Having this book on the market led to my being asked to appear on a variety of local television programs, which led to my doing a regular segment on WSMV-TV called Antiques 4-miles on the Channel 4-news. Every Wednesday, for over a year, on live TV, I discussed various aspects of looking for and living with antiques and collectibles. I quickly discovered, though, that the topics my audience seemed most interested in were those having to do with cleaning, fixing up, and taking good care of their old things.

Consulting an expert

Contact the American Institute for Conservation in Washington D.C. (202-452-9545) and they will provide you with a list of conservators and restoration experts (in whatever field you're interested in) that are the closest to you (which is likely to mean the same region of the country). They also have several excellent brochures you should be sure to ask for.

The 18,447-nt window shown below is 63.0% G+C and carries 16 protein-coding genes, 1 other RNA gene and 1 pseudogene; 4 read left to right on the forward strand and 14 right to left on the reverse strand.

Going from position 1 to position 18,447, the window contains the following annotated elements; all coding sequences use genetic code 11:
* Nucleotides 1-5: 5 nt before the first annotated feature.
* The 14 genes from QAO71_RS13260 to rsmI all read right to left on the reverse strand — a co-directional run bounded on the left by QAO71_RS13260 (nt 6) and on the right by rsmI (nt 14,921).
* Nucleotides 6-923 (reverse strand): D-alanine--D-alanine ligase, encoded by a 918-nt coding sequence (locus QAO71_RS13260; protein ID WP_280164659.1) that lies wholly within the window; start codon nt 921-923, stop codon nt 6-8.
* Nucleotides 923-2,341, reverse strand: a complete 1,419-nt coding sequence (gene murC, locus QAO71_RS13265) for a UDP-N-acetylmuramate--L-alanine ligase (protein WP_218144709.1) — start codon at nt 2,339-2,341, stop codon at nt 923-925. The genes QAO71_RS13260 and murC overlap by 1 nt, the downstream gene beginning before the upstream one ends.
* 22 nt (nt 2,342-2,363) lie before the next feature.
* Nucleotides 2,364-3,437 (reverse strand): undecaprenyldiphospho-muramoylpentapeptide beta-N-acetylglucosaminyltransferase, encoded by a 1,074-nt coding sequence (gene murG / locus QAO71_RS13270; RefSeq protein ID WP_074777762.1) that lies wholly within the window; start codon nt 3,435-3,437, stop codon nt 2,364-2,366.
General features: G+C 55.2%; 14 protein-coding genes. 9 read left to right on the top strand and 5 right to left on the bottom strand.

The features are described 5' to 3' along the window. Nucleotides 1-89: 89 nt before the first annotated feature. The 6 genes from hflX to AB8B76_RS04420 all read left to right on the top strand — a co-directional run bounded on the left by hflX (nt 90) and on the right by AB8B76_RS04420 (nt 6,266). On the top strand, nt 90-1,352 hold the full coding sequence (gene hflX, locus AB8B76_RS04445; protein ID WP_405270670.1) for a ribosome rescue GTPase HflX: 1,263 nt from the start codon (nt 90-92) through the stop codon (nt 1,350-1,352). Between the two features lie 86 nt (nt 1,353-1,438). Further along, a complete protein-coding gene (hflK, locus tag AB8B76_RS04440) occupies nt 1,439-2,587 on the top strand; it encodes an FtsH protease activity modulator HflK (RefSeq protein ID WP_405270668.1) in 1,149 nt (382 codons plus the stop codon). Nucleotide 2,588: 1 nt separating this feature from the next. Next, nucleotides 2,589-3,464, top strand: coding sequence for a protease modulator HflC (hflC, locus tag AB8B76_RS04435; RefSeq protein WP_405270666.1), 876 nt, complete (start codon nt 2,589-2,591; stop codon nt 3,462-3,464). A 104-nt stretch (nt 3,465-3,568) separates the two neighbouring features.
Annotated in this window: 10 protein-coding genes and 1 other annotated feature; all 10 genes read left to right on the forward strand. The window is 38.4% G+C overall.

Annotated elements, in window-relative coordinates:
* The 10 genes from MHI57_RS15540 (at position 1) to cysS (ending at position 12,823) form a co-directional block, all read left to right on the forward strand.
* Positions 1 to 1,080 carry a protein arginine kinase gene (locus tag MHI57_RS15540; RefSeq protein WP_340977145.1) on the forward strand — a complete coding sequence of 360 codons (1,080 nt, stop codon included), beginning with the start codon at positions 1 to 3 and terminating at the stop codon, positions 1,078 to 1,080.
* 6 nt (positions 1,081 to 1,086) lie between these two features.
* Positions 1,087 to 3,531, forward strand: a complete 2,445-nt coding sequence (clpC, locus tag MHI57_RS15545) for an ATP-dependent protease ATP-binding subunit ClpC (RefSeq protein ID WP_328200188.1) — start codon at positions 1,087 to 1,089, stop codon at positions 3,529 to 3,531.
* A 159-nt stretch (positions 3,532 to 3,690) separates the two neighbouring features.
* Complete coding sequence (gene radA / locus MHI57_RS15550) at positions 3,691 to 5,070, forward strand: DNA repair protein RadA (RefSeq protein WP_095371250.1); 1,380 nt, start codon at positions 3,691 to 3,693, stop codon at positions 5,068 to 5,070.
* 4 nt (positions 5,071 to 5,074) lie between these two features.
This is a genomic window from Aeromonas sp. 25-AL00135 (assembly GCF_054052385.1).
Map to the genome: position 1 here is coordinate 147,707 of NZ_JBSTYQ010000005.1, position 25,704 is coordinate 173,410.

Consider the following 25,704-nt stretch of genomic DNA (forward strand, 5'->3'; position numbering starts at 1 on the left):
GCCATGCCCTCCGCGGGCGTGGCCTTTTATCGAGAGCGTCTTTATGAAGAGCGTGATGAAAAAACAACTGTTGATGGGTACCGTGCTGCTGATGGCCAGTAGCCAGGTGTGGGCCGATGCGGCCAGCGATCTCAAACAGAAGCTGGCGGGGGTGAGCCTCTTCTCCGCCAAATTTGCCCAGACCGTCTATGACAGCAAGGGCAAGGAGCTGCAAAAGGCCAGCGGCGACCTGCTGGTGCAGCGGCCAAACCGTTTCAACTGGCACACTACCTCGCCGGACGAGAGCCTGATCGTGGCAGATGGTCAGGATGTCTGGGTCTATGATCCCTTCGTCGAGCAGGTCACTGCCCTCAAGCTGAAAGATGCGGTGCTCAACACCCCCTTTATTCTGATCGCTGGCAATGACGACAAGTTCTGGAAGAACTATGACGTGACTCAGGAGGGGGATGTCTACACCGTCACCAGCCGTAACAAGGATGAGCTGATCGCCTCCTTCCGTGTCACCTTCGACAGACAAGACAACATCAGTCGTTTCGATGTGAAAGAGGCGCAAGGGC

My favorite book on properly caring for, displaying, storing, and shipping art and antiques (but no specific how-to's except for dusting) is Caring For Your Collections by The National Committee to Save America's Cultural Collections. This book is probably at your library (if not, it should be; get them to order a copy) and can also be found at many bookstores (the same thing applies: if they don't stock it, they should).

I wasn’t exactly what you’d call an expert on many of the topics I covered. Actually, I had a lot of the same questions the viewers did, and I'd done my share of damage over my years of collecting due to the same lack of information. I began doing a great deal of research, and quite a bit of what I found was either contradictory, or lacked detail, or required supplies that couldn't be found.